What attitudes and values are apparent in Percy Bysshe Shelley's poetry and how are they expressed?.
Throughout his whole poetry collection, Percy Bysshe Shelley emphasises the power of seen and unseen nature to describe his beliefs and philosophical approaches to life, religion, love, power, oppression, narcissism, revolution, mutability, immorality and morality. The poet uses references to nature as tools to indirectly discuss these topics in every single one of his poems, so not to fully expose his religious doubt, but masking it with references to mythologies, biblical absurdity and even through self-admitted ignorance regarding the world's mysteries and secrets. The poet has a deep, mystic appreciation for nature which is strongly evident in works such as "Mutability", "Ozymandias" and "Hymn of Intellectual Beauty." .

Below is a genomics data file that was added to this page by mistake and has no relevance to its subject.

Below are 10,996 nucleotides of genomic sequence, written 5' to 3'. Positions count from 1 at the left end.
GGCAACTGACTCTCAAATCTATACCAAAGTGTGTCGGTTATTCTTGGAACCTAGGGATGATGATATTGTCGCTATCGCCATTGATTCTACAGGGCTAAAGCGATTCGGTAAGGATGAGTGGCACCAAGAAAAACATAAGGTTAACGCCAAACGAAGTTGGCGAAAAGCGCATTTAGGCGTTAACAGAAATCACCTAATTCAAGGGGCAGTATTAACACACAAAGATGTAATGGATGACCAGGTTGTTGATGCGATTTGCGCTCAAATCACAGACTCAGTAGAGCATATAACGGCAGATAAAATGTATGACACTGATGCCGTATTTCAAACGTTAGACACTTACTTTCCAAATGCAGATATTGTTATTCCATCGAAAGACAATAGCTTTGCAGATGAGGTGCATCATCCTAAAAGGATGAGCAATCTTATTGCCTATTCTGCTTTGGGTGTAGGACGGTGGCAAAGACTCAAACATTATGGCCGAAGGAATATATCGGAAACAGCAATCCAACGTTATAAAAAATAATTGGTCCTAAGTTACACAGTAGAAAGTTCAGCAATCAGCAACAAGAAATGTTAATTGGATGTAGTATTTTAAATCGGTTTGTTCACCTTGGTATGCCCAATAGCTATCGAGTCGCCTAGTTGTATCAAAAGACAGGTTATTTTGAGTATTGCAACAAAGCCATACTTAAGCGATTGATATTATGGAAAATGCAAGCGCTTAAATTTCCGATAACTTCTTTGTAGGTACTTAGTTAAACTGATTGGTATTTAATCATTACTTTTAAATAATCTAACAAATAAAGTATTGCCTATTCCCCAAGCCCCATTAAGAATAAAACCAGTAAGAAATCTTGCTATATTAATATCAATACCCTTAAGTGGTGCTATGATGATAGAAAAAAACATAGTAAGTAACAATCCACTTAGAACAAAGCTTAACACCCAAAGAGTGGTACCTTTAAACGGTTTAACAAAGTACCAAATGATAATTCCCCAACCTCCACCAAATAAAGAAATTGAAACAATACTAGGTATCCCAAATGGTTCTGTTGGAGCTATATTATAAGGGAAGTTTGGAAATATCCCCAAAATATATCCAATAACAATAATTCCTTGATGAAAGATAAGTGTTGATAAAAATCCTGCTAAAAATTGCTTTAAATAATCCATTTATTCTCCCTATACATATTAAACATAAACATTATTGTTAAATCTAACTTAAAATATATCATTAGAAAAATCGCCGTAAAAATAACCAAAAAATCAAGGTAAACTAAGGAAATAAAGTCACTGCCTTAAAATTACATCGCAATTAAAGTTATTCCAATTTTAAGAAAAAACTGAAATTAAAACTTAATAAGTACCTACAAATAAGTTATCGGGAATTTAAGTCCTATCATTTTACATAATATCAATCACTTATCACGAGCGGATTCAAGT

For instance, in her poem, "Mutability," published in 1821, Shelley explores the concept of constant change and mutation of life through the comparison of naturally created, animate creatures versus artificial and inanimate objects. For example, the poem opens with, "We are as clouds" which immediately familiarizes humans with the physical realm of nature, but then follows with, "like forgotten lyres," allowing the comparison of humans to artificial objects, therefore emphasising the eternal human condition of constant change and incapability of staying the same. This theme of revolution and mutation reoccurs constantly all throughout the poem as Shelley continues to use similes to portray the ever changing state in which we are in, to stress his belief that all things natural or created are always changing and that nothing is constant. In "Mutability," Shelley also indirectly refers to his political attitude; The French Revolution influenced him to understand that this significant event changed the way of thinking of many societies in Europe, and so Shelley concludes that humans are free to alter, modify and mutate towards the better.